“The objects on the upper shelf include a celestial globe, a portable sundial and various other instruments used for understanding the heavens and measuring time. Among the objects on the lower shelf is a lute, a case of flutes, a hymn book, a book of arithmetic and a terrestrial globe.” (National Gallery, 2016e)

Also that the “Lutheran hymn book may be a plea for Christian harmony”.  I didn’t even realise it was a hymn book, the mathematics book was the only obvious one to me personally.

National Gallery Room 4
National Gallery Room 4
Skull detail from the side of Hans Holbein the Younger, Jean de Dinteville and Georges de Selve ('The Ambassadors') 1533, National Gallery
Skull detail from the side of Hans Holbein the Younger, Jean de Dinteville and Georges de Selve (‘The Ambassadors’) 1533, National Gallery

The main photo I took was a pretty bad photo. I had to take a photo of it from one side because there were lots of people on the bench in front of it and I had to be behind that to get it all in. So I’ve used the downloaded version from the National Gallery website.

I bought a postcard from the gift shop and went back and compared the reproduction. The colours in the postcard have less yellow in the greens and his pink vest has a noticeably less luminous quality. Also, when looking at the right hand mans brown coat it looks a lot darker than the original. I took a photo of one in front of the other for my later reference. The downloaded reproduction (top picture above) seems the same as the postcard (probably what it was printed from).

Postcard comparison of Hans Holbein the Younger, Jean de Dinteville and Georges de Selve ('The Ambassadors') 1533, National Gallery
Postcard comparison of Hans Holbein the Younger, Jean de Dinteville and Georges de Selve (‘The Ambassadors’) 1533, National Gallery

References (retrospective list):

Canal Educatif à la Demande (CED). (2013) ArtSleuth 6: HOLBEIN – The Ambassadors (final version) – National Gallery London [user-generated content online] Creat. http://www.canal-educatif.com 5 Oct 2013 At: https://www.youtube.com/watch?v=8MR-sKVRPdg
(Accessed on 5 February 16)

National Gallery. (2016e) ‘The Ambassadors’,1533, Hans Holbein the Younger At: http://www.nationalgallery.org.uk/paintings/hans-holbein-the-younger-the-ambassadors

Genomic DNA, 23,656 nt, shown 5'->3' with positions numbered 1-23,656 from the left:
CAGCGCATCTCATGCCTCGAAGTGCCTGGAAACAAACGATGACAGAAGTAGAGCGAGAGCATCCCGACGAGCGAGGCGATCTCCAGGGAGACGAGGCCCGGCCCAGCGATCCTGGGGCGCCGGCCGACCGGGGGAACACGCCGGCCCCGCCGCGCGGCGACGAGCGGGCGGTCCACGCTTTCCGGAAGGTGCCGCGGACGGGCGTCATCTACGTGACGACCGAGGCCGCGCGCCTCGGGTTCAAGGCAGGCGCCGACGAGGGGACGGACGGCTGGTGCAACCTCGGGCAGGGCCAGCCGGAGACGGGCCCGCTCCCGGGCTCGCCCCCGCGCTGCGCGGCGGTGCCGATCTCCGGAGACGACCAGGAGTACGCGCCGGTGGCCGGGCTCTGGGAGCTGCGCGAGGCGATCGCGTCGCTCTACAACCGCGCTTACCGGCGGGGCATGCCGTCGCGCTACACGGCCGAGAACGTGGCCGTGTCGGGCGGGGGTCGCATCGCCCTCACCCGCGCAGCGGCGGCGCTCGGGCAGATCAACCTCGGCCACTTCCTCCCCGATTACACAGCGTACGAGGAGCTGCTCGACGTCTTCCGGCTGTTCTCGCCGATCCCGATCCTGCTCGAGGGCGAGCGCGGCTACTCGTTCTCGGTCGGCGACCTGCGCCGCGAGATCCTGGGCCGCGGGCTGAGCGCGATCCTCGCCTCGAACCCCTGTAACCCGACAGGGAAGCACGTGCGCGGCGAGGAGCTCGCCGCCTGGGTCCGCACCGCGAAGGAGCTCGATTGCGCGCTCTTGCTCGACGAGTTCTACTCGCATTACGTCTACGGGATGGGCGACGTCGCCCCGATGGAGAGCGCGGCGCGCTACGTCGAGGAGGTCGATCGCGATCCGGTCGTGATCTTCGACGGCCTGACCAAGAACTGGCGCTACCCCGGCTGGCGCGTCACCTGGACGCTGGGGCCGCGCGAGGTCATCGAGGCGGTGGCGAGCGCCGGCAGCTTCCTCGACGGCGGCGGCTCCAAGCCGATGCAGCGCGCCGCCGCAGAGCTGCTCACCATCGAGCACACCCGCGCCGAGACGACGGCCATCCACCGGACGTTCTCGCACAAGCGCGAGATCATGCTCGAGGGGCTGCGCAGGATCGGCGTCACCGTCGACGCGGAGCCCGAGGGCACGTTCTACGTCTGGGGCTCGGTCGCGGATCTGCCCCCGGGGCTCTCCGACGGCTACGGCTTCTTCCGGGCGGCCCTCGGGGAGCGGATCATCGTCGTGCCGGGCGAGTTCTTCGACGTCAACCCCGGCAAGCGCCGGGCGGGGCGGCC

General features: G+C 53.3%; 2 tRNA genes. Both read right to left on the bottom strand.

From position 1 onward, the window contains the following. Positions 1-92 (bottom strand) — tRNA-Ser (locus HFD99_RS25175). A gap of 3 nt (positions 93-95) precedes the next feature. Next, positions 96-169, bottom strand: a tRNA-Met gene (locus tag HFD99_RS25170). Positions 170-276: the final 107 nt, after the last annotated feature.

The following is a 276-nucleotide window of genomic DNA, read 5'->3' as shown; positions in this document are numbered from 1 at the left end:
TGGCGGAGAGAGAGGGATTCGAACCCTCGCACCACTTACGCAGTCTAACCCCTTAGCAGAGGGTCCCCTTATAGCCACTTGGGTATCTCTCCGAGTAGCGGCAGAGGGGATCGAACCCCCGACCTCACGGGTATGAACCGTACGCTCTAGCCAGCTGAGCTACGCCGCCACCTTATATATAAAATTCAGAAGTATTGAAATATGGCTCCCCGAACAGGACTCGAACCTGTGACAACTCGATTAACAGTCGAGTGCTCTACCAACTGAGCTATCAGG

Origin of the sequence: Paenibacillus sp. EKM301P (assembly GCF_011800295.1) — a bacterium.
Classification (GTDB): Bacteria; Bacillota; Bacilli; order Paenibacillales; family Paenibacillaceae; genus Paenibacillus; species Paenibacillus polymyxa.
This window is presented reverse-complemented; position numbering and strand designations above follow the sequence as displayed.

(Accessed on 4 February 16)

National Gallery Podcast. (2009) Excerpt from Episode 33 – Professor Philip Steadman and Louise Govier discuss ‘The Ambassadors’ {audio podcast, online} July 2009 At: http://www.nationalgallery.org.uk/paintings/hans-holbein-the-younger-the-ambassadors
(Accessed on 5 February 16)

National Gallery YouTube. (2010a) Excerpt from ‘Renaissance Faces: Van Eyck to Titian’ – Symbolism in Holbein’s ‘Ambassadors’ [user-generated content online] Creat. National Gallery, London 13 July 2010 At: https://www.youtube.com/watch?v=ReF2O8rzpb4
(Accessed on 5 February 16)

National Gallery YouTube. (2010b) Excerpt from Making & Meaning: Holbein’s Ambassadors – Holbein’s skull – Part one [user-generated content online] Creat. National Gallery, London 13 July 2010 At: https://www.youtube.com/watch?v=9KiVNIUMmCc
(Accessed on 5 February 16)

National Gallery YouTube. (2010c) Excerpt from Making & Meaning: Holbein’s Ambassadors – Holbein’s skull – Part two [user-generated content online] Creat. National Gallery, London 13 July 2010 At: https://www.youtube.com/watch?v=Mczs4muSUHc
(Accessed on 5 February 16)

Smarthistory. (2012) Hans Holbein the Younger, The Ambassadors, 1533 [user-generated content online] Creat. Khan Academy 2 April 2012 At: https://www.youtube.com/watch?v=PQZUIGzinZA
(Accessed on 5 February 16)

Stebbins, F. A.. (1962) ‘The Astronomical Instruments in Holbein’s “Ambassadors”‘ In Journal of the Royal Astronomical Society of Canada, Vol. 56, p.45 [online] At: http://articles.adsabs.harvard.edu//full/1962JRASC..56…45S/0000045.000.html
(Accessed on 7 February 16)

The Anne Boleyn Files. (2010) Holbein’s The Ambassadors: A Renaissance Puzzle? – Part One: Context At: http://www.theanneboleynfiles.com/holbeins-the-ambassadors-a-renaissance-puzzle-part-one-context/6516/
(Accessed on 7 February 16)

Wyld, M. ‘The Restoration History of Holbein’s “The Ambassadors”‘. National Gallery Technical Bulletin Vol 19, pp 4–25.
At: http://www.nationalgallery.org.uk/technical-bulletin/wyld1998
(Accessed on 7 February 16)